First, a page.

Water firms pledge to boost leakage reduction
Water companies in England have pledged to work towards tripling the rate of leakage reduction by 2030 to help meet “unprecedented challenges” posed by climate change and population growth.
Industry body Water UK said the goal represented an “unprecedented rate of improvement” as part of a wider strategy to reduce water consumption.
In October, MPs called for tougher targets for cutting water leaks after figures showed a “shocking” three billion litres are lost each day.
The House of Commons Environment Committee said water industry targets to reduce leakage by 15% by 2025 were “not ambitious enough”, and said pressure on companies to act should be increased by bringing forward from 2050 to 2040 the goal of halving the amount of water lost.
Water UK said: “As part of a wider long-term strategy to reduce per capita consumption of water and invest in more water transfer and storage, this goal represents an unprecedented rate of improvement to help us to meet the unprecedented challenges posed to water supplies by climate change and population growth.”
The target is one of five “challenging goals” agreed by firms as part of a Public Interest Commitment, which includes achieving net zero carbon emissions and preventing the equivalent of four billion plastic bottles ending up as waste by 2030.
They have also agreed to work towards making bills affordable for households whose water costs make up 5% or more of their disposable income, also by 2030, and becoming the first sector to achieve 100% commitment to the Social Mobility Pledge, which encourages employers to open up opportunities for people from poorer backgrounds.
Water UK said firms were “strengthening their ongoing commitment to working in the public interest and placing wider good at the heart of everything they do”.
While private water companies had brought “major benefits to consumers and the environment over the last 30 years”, they recognised that customers and stakeholders “expect them to do more”.
An independent panel will be established to report annually on how well the sector is performing collectively.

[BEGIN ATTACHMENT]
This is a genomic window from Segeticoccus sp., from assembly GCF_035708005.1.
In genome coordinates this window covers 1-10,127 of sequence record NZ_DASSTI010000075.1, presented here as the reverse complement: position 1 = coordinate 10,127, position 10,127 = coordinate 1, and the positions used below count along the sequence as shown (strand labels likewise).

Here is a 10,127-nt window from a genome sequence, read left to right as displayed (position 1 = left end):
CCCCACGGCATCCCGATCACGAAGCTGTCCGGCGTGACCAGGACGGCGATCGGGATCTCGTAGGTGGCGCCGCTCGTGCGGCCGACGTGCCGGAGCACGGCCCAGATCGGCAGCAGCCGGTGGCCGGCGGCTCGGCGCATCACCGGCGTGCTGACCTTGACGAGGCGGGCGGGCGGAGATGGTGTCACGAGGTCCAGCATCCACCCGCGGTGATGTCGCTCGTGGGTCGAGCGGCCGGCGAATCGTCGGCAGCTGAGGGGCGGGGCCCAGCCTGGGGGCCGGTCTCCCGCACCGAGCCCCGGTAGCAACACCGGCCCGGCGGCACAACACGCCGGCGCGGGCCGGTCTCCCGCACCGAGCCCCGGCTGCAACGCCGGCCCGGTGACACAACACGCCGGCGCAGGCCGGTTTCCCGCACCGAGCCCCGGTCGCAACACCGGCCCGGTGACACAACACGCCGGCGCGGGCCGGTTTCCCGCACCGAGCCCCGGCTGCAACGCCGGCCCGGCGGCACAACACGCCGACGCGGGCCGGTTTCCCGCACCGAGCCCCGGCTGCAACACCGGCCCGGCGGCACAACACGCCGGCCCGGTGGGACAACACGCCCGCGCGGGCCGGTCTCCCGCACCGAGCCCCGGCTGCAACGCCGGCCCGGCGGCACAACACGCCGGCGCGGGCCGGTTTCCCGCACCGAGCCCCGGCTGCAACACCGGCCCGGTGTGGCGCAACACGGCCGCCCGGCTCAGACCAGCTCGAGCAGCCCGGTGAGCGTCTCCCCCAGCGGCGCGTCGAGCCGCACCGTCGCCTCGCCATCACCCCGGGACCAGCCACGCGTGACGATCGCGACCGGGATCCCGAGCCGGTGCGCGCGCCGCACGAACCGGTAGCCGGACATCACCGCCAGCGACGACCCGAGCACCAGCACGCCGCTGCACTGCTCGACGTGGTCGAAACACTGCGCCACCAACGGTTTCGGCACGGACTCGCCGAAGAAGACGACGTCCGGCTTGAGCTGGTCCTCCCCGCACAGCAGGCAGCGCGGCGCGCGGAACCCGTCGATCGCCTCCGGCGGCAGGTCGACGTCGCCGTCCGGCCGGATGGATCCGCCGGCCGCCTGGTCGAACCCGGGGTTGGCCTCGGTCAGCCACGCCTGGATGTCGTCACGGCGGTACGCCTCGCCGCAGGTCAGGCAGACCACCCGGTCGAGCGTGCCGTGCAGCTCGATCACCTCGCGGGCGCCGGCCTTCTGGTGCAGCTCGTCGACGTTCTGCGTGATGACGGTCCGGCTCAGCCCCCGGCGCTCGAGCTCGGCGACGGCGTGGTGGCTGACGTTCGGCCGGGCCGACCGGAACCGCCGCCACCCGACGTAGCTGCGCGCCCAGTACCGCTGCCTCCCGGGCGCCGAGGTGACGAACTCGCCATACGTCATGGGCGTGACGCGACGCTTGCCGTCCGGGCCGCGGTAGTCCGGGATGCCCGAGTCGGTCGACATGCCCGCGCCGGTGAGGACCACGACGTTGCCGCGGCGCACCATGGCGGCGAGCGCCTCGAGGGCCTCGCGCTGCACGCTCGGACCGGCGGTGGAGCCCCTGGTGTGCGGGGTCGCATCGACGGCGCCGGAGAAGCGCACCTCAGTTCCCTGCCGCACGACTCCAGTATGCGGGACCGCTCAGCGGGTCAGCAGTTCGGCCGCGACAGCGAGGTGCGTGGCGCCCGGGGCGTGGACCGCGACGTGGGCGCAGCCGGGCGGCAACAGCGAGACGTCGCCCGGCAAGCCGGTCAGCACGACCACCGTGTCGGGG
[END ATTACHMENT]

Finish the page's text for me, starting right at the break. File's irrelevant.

Water UK chief executive Michael Roberts said: “Water companies individually have set out proposals to improve services over the next five years in their business plans, and the Public Interest Commitment is about companies working together to build on those ambitions.
“It commits us to reinforce the public interest at the heart of everything we do, and to strive towards a set of challenging sector-wide goals which will benefit customers and the environment.”
Consumer Council for Water deputy chief executive Phil Marshall said: “Many people still don’t think they get a fair deal or value for money from their water company, so it’s imperative that the industry is committed to tackling the things that matter most to consumers.
“The goals set out by Water UK can go a long way to improving consumers’ perceptions of the industry but only if water companies deliver on these aspirations.”
Ofwat chief executive Rachel Fletcher said: “People want to know that water companies are striving to deliver for customers, communities and the environment, and are not just concerned about making money for their owners.
“Water UK’s initiative to develop a public interest commitment is a welcome first step. We look forward to seeing how the companies embrace this and make the changes needed to bring it to life.”
Harvey Bradshaw, executive director at the Environment Agency, welcomed the moved as an “important step”.
He said: “As we prepare for the impacts of climate change, we want to see water companies doing more to protect the environment and increasing investment in resilience to drought and flooding.”